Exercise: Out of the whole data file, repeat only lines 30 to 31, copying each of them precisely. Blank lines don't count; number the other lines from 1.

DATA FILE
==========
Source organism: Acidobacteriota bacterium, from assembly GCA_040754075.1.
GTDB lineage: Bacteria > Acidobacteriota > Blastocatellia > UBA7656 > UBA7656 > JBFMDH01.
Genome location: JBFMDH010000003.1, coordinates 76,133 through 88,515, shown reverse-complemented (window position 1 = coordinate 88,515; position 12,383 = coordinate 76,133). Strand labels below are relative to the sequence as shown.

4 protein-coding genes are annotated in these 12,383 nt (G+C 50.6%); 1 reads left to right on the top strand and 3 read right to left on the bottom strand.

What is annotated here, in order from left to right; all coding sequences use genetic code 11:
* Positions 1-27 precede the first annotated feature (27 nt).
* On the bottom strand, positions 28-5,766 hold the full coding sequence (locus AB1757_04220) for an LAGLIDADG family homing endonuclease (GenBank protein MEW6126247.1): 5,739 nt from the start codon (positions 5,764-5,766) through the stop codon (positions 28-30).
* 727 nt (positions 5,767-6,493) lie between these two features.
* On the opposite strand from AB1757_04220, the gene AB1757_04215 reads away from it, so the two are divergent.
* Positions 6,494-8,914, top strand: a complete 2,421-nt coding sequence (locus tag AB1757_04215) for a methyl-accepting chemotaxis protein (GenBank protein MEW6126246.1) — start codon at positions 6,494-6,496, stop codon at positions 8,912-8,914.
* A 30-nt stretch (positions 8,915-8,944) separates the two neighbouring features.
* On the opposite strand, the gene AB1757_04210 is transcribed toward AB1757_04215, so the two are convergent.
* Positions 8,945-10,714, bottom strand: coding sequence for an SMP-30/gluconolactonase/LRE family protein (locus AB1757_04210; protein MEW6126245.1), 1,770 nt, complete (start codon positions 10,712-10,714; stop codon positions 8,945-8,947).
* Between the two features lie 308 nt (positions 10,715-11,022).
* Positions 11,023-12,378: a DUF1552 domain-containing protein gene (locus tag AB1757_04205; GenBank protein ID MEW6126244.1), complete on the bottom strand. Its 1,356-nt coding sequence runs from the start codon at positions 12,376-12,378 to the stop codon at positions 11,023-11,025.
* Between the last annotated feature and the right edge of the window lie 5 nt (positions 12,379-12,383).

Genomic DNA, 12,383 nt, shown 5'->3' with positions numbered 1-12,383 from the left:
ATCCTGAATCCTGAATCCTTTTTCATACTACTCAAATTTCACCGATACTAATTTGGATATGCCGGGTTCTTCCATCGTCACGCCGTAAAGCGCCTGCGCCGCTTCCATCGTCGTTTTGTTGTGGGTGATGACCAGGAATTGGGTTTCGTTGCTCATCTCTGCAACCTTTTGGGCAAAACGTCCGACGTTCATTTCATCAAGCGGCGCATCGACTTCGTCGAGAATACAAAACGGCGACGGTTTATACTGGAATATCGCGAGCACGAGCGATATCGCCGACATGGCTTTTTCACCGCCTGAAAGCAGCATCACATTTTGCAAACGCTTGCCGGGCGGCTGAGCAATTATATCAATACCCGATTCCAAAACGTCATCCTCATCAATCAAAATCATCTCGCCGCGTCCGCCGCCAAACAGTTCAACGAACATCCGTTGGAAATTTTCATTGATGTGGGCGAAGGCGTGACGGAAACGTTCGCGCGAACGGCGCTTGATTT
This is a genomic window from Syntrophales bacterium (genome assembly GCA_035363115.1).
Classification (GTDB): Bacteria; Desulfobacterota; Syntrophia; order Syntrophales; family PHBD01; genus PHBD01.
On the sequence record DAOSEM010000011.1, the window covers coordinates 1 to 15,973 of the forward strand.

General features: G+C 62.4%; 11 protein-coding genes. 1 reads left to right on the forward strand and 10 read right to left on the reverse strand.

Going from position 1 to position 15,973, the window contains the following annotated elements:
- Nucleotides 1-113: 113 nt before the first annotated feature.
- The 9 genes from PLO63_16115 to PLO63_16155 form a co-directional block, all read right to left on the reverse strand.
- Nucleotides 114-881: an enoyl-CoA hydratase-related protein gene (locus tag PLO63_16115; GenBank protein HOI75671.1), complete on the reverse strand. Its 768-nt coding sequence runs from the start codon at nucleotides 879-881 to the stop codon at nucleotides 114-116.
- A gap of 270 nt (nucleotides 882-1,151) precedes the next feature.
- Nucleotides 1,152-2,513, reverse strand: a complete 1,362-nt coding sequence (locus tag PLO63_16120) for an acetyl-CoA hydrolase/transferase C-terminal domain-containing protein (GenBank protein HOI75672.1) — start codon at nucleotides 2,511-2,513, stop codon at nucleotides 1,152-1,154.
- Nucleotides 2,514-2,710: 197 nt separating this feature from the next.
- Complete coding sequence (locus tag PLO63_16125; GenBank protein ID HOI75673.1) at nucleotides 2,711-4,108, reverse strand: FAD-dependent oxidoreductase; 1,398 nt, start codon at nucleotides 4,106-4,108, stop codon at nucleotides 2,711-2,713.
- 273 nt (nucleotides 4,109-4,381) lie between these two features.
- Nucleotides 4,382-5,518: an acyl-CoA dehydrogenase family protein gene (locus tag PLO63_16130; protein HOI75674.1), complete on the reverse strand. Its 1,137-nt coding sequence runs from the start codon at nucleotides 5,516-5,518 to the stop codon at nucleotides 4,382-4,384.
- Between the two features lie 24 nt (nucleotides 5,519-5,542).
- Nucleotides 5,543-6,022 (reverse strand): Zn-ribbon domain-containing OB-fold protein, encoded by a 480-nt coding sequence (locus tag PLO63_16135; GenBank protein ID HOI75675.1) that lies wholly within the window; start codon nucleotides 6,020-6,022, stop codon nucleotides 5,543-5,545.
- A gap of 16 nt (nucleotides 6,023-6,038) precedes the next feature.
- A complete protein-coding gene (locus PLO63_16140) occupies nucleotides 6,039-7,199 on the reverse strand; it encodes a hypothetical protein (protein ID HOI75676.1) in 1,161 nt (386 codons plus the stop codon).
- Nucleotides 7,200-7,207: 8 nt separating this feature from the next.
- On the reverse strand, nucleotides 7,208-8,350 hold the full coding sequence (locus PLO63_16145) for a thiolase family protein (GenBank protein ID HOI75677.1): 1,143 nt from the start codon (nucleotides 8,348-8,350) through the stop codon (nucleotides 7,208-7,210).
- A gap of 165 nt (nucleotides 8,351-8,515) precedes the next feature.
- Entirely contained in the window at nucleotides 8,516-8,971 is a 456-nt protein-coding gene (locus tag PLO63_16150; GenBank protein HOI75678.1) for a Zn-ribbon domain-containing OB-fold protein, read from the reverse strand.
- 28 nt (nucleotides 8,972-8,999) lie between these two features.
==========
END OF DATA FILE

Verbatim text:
- Complete coding sequence (locus tag PLO63_16125; GenBank protein ID HOI75673.1) at nucleotides 2,711-4,108, reverse strand: FAD-dependent oxidoreductase; 1,398 nt, start codon at nucleotides 4,106-4,108, stop codon at nucleotides 2,711-2,713.
- 273 nt (nucleotides 4,109-4,381) lie between these two features.